Despite Hatton bringing on board Floyd Mayweather Sr. in an attempt to regain some movement and boxing fluidity, I fancy that his approach come fight time, will be not too dissimilar to Hagler’s was on that windy Vegas evening in 1985; namely to keep swinging the swords until there are no more heads to roll. Ricky does have boxing skills, however attempting to box clever as he did against Ben Tackie or Eamonn Magee would appear to be the wrong tactics completely here. He must look to exploit his advantages in strength and size in this one and bully the naturally smaller man, much as he did against Jose Luis Castillo.

If this is the way Hatton elects to fight, then there seems little doubt that the Pacman won’t oblige him in a brawl. Roach will be programming him to box as he did against Oscar and David Diaz, both flawless fighting exhibitions, however once the leather starts flying and Manny’s hackles rise I’d wager we’ll see fighting and slugging as opposed to cerebral boxing. If Roach’s prediction of the ‘Hitman’ falling in three comes to fruition, it would indeed invoke memories of that night of unsurpassable violence from ’85.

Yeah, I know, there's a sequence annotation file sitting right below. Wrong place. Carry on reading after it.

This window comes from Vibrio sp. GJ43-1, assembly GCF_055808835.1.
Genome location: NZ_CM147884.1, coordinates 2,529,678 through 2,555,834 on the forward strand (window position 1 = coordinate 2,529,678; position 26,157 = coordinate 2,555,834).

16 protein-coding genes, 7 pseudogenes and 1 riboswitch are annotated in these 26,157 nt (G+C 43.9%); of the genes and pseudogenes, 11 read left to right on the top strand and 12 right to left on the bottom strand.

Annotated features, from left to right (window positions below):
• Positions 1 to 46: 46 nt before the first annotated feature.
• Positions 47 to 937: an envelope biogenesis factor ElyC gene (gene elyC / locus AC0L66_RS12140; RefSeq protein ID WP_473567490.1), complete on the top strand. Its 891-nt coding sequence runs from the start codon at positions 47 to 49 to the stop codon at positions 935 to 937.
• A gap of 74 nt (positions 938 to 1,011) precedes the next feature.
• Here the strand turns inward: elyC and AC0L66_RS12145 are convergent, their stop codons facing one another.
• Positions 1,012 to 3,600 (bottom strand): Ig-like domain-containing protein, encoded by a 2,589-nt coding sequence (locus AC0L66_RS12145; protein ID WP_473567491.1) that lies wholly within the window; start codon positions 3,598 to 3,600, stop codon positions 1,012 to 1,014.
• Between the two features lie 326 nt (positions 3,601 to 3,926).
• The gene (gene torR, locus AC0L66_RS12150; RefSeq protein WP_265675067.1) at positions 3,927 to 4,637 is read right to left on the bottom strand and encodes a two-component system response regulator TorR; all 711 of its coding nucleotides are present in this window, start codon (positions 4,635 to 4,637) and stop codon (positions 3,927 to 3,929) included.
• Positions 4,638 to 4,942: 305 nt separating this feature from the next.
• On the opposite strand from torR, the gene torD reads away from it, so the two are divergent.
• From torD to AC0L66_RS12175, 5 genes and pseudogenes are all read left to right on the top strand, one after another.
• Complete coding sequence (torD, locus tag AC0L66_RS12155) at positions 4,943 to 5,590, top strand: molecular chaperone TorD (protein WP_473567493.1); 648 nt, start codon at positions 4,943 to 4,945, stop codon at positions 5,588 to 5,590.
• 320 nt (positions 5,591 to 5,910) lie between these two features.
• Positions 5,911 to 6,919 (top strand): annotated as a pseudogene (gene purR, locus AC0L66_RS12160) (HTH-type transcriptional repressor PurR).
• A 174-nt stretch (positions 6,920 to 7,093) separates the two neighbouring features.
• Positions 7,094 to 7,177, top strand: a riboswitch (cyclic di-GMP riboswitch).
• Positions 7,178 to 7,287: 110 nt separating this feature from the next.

Back to 2006 and Steve Farhood’s take on who he thought was boxing’s most thrilling fighter, descriptions which reaffirm that boxing may finally come up trumps with a crossover fight which not only generates PPV sales, but delivers the goods also:

‘Both guys have solid chins…..both guys are prone to cuts….both fighters have had to beat fighters with blood flooding into their eyes….both guys are able to knock an opponent out in the late rounds…..we might lean toward Pacquiao because his whirlwind attack is more attractive than Hatton’s smothering style, but as far as pure excitement goes, it’s a close race between these two’.

Article posted on 28.03.2009